Militants killed two people in an attack on a security checkpoint in the Egyptian Sinai Peninsula July 10. This attack is just one in a string of militant attacks in the Sinai since the removal of former President Morsi from power. The security situation in the Sinai has worsened since the fall of Mubarak in 2011 as militants have exploited the distracted central government. Attacks in the peninsula are likely to increase and intensify over time as Islamists previously associated with the Muslim Brotherhood become radicalized, and as existing groups threaten more attacks against security forces as a consequence of the removal of Morsi.
In addition to the attack on the security checkpoint July 10, that same day militants attempted to assassinate the commander of the Second Field Army. Prior to that, there has been at least one militant attack each day against security and military forces in the Sinai since Morsi's ouster July 3. Prior to the removal of the Muslim Brotherhood-led government, militancy in the Sinai also plagued security forces. After the fall of Mubarak, militancy increased due to the lack of political unity in Cairo.
Additionally, Morsi's campaigns to secure the Sinai were constrained by potential backlash against the government from Islamist and Salafist political groupings. The removal of former President Morsi, however, has spurred even more militant activity. Previously, existing jihadist groups in the Sinai, such as the Salafi Jihadi group — one of the biggest in the region — has called for increased attacks on Egyptian security forces in response to the police and military's "repressive practices." This was the first direct threat by the group against Egyptian forces; previously, the group had only ever threatened attacks against Israel.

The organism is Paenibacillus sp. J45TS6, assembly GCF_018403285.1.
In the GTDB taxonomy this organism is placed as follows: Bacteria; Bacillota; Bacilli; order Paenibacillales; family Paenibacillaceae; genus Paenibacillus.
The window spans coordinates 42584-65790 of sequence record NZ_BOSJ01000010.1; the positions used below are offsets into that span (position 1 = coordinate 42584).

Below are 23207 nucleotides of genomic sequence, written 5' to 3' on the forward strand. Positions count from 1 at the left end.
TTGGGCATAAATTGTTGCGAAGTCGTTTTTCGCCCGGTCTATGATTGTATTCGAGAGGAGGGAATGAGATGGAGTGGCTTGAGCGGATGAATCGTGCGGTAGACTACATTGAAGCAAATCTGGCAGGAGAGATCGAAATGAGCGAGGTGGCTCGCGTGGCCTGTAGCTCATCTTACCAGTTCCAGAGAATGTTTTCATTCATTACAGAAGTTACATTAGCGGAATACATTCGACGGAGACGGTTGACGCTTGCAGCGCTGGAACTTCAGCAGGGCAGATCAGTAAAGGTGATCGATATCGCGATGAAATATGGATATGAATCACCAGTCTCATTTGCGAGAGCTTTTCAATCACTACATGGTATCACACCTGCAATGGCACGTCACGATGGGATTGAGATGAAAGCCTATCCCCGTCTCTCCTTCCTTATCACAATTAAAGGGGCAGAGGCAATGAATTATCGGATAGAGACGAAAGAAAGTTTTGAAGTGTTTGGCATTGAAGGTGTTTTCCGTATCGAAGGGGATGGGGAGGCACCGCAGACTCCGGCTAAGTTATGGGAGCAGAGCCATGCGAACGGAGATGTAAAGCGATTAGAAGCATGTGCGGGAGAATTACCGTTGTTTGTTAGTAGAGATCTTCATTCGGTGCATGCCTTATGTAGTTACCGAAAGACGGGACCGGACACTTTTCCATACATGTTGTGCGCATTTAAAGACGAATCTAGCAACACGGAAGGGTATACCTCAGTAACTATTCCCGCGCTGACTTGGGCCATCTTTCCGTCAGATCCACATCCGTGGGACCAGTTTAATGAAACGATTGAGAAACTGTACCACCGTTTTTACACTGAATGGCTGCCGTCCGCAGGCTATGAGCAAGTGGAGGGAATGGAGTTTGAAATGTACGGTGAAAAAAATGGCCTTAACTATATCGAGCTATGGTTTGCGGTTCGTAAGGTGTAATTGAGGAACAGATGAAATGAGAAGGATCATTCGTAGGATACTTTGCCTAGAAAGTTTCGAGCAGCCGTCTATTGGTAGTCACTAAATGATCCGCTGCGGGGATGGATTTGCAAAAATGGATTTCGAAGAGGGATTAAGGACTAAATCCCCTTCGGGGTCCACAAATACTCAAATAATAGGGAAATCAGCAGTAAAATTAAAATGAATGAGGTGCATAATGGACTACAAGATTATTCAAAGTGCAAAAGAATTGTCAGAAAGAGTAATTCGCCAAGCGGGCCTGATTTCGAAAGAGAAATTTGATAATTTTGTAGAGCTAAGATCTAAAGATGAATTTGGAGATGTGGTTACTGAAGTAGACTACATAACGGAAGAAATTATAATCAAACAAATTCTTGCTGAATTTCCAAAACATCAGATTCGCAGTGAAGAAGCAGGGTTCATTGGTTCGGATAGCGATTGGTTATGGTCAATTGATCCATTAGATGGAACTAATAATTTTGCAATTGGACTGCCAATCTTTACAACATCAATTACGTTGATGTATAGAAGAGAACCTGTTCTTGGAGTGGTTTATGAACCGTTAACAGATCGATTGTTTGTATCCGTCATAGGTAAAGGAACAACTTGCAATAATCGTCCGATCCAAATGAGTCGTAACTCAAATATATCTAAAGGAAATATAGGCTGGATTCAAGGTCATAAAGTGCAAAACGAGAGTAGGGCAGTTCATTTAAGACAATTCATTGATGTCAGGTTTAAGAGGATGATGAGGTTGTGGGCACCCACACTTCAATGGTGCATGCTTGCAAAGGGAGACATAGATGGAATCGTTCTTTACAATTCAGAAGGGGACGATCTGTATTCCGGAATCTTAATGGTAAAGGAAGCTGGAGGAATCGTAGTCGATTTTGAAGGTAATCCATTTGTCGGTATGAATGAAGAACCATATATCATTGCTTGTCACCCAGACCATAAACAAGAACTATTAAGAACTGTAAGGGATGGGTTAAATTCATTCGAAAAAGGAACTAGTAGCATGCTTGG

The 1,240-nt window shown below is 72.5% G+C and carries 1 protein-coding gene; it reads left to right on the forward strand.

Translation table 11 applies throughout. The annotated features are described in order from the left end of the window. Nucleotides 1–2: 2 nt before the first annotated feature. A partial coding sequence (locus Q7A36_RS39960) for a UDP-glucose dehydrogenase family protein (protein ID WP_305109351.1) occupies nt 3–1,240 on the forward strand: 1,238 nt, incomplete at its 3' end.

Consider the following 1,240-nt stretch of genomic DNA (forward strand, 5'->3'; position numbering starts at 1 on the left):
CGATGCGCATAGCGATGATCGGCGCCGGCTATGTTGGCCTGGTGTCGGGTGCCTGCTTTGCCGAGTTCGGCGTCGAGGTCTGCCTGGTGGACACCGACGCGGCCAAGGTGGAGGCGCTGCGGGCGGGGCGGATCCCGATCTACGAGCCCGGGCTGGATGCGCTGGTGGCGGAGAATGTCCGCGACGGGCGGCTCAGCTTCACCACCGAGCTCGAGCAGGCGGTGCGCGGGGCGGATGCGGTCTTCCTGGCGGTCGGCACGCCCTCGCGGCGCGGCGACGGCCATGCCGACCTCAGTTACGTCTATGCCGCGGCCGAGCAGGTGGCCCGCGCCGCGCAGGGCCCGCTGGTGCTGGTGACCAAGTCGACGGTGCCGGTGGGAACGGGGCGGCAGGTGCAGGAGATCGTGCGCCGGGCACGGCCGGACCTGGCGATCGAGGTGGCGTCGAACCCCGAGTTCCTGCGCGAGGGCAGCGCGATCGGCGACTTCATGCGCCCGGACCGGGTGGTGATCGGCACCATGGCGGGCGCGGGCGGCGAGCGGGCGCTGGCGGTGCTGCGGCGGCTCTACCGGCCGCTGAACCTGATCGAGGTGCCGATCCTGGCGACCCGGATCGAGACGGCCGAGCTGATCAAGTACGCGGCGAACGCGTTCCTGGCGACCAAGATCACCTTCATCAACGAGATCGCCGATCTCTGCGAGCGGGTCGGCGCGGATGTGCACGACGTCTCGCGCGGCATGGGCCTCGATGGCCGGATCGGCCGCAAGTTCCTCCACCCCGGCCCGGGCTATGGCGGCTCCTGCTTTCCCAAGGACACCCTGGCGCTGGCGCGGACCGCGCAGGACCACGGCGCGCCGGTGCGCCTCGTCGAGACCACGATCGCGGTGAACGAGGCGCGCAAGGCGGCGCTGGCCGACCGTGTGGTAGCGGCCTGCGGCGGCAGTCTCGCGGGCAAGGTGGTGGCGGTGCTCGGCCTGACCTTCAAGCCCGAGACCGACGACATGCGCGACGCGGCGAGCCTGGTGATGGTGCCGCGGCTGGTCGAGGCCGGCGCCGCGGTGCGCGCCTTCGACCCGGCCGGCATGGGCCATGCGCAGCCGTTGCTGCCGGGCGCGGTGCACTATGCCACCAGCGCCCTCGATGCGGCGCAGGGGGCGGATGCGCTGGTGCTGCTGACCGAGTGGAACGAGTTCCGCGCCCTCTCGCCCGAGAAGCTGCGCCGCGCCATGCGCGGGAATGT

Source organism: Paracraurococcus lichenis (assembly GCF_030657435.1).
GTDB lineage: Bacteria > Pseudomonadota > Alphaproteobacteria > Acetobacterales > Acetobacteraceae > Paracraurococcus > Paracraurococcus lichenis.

Additionally, increased militancy is likely in the future as some Islamists become disillusioned with the Muslim Brotherhood and the pursuit of democracy as a means of achieving their goals. In response to the increase in militancy, the Egyptian army has bolstered their forces in the Sinai, sending more tanks, armor and military personnel to contain the situation. Over the past few days the armed forces have allegedly killed roughly 200 gunmen and arrested 45 others in the Sinai. In addition to this, Egyptian authorities have stated an operation will begin soon to remove militants from the peninsula. Cairo is waiting for the approval from Israel for this bolstering of forces, though Israel has approved several military buildups in the past and is likely to approve this, considering the negative effects of militancy on Israel's security.
What happens in the Sinai not only affects Israel but also has serious consequences for the Gaza Strip, bordering the peninsula. In attempts to curb militancy, Egypt closed the Rafah crossing, connecting Gaza to the Sinai, after Morsi was removed. It was only reopened July 10 for a few days to allow stranded travelers to cross the border. This closure of Rafah and the tightening of security along the border restricts the fuel shipments to Gaza, forcing the already financially strained Gaza leadership to bring fuel through Israel, which is much more expensive. The Egyptian military has proved it will do what is necessary to secure the Sinai as it attempts not only to maintain control over the peninsula but all of Egypt. Maintaining the security situation will be critical as the country undergoes yet another political transition, which will likely be accompanied by more protests, clashes and sectarian violence.